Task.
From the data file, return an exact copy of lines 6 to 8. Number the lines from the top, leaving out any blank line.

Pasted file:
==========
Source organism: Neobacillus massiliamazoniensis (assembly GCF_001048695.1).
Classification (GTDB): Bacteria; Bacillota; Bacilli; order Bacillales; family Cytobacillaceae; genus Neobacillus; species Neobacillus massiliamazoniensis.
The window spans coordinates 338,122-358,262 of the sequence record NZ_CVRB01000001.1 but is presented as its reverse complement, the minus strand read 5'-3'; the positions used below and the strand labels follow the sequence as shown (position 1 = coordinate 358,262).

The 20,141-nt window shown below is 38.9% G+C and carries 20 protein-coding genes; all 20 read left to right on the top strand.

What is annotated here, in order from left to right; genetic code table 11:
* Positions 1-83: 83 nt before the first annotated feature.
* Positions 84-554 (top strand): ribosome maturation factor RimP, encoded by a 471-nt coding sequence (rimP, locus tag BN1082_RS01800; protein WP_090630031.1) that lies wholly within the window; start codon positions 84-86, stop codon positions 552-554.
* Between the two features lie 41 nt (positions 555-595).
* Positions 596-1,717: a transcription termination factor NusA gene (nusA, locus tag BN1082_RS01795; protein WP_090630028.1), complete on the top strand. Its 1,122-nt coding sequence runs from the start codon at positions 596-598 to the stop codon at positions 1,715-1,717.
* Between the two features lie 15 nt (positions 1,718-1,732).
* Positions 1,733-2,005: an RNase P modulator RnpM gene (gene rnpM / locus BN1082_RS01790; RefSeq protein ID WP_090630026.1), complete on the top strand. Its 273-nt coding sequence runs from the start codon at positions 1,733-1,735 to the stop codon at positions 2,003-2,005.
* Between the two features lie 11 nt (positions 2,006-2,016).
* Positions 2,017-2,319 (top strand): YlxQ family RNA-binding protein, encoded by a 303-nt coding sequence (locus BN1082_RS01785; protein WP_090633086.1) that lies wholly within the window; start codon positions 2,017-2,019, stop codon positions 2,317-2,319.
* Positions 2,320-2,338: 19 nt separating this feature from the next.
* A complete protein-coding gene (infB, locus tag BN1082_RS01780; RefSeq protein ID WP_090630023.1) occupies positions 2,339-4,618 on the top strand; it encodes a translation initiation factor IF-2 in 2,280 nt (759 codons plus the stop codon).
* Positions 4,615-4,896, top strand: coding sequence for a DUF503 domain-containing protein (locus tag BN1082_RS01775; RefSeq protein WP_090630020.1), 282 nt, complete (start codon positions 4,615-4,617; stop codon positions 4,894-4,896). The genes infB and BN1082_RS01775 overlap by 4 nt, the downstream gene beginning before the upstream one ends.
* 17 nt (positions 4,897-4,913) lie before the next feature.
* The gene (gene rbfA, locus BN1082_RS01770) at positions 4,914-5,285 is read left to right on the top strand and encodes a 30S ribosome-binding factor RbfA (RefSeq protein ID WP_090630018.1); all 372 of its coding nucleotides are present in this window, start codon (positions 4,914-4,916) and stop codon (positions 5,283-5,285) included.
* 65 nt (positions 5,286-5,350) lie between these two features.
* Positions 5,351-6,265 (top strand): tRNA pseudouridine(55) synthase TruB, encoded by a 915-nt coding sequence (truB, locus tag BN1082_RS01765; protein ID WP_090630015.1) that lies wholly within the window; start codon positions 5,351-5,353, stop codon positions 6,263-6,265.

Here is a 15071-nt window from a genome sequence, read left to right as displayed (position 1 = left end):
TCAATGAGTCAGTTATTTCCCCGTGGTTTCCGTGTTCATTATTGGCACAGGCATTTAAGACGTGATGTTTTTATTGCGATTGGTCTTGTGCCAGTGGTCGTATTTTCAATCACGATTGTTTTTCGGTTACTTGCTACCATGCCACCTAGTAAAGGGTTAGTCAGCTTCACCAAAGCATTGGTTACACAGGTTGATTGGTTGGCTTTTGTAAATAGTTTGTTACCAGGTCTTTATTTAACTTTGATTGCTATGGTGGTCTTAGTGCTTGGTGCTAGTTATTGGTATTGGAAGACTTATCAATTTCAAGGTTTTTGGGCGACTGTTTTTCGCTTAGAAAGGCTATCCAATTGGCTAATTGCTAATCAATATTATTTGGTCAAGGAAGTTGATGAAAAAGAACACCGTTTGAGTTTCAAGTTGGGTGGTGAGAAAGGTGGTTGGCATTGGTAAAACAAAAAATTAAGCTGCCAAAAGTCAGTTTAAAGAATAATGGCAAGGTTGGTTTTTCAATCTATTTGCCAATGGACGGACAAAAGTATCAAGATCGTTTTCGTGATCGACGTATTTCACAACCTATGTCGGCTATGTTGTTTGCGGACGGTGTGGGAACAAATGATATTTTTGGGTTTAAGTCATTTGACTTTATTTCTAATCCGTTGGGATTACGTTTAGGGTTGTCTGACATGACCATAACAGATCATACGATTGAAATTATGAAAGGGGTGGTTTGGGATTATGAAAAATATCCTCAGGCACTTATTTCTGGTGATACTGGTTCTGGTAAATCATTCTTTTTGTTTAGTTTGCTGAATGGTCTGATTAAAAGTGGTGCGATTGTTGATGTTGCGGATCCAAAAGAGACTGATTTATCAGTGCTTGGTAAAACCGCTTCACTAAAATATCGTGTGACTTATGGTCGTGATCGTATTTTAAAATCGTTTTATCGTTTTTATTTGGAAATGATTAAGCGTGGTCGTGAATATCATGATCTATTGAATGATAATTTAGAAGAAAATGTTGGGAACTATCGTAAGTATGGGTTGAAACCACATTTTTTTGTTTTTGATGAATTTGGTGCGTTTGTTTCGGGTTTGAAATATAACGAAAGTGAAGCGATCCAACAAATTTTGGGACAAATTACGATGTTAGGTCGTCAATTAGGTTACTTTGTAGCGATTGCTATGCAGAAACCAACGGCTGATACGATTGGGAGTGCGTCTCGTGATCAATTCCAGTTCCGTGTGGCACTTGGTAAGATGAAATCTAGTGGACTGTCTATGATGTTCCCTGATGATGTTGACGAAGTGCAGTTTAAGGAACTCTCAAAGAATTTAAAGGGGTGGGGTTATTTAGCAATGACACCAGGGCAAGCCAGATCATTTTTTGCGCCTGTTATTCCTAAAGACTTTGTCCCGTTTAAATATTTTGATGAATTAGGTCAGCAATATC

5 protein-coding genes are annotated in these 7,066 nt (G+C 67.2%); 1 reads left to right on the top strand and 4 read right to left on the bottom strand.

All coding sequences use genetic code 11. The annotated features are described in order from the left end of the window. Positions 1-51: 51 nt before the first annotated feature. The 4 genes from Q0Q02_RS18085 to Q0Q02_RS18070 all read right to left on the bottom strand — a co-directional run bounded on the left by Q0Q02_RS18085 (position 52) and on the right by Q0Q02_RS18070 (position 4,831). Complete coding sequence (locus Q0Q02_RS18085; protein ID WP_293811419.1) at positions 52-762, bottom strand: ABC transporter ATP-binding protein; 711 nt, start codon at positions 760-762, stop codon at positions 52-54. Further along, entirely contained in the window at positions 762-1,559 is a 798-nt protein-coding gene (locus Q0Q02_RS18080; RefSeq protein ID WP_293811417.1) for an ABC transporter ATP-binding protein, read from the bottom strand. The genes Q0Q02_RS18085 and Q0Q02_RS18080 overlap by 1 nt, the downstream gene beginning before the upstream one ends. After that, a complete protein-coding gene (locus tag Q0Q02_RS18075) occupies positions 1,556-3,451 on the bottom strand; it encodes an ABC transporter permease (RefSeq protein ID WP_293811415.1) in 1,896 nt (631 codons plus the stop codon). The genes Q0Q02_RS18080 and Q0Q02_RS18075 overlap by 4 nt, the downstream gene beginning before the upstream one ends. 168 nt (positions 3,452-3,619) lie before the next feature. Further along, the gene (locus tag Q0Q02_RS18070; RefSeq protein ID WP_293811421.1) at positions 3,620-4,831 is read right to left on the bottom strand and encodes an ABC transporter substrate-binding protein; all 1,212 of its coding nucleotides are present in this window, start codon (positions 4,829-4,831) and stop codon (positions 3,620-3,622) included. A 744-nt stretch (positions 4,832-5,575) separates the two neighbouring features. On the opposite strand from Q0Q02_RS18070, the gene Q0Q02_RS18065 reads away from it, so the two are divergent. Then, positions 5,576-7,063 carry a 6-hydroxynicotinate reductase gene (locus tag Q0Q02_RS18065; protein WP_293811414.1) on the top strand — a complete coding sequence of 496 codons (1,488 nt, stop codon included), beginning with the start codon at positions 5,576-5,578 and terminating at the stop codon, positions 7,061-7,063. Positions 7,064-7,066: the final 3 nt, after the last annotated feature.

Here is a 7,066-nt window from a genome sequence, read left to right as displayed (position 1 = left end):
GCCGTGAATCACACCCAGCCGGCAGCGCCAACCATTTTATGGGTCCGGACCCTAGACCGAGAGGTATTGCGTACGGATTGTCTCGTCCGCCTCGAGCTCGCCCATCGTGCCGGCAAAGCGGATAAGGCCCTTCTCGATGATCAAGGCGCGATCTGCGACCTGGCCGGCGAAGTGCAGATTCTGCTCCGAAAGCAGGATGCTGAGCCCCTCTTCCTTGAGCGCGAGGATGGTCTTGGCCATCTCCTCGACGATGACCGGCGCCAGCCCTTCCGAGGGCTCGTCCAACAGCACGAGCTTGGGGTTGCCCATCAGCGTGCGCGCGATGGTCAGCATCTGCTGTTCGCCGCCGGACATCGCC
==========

* Positions 1-83: 83 nt before the first annotated feature.
* Positions 84-554 (top strand): ribosome maturation factor RimP, encoded by a 471-nt coding sequence (rimP, locus tag BN1082_RS01800; protein WP_090630031.1) that lies wholly within the window; start codon positions 84-86, stop codon positions 552-554.
* Between the two features lie 41 nt (positions 555-595).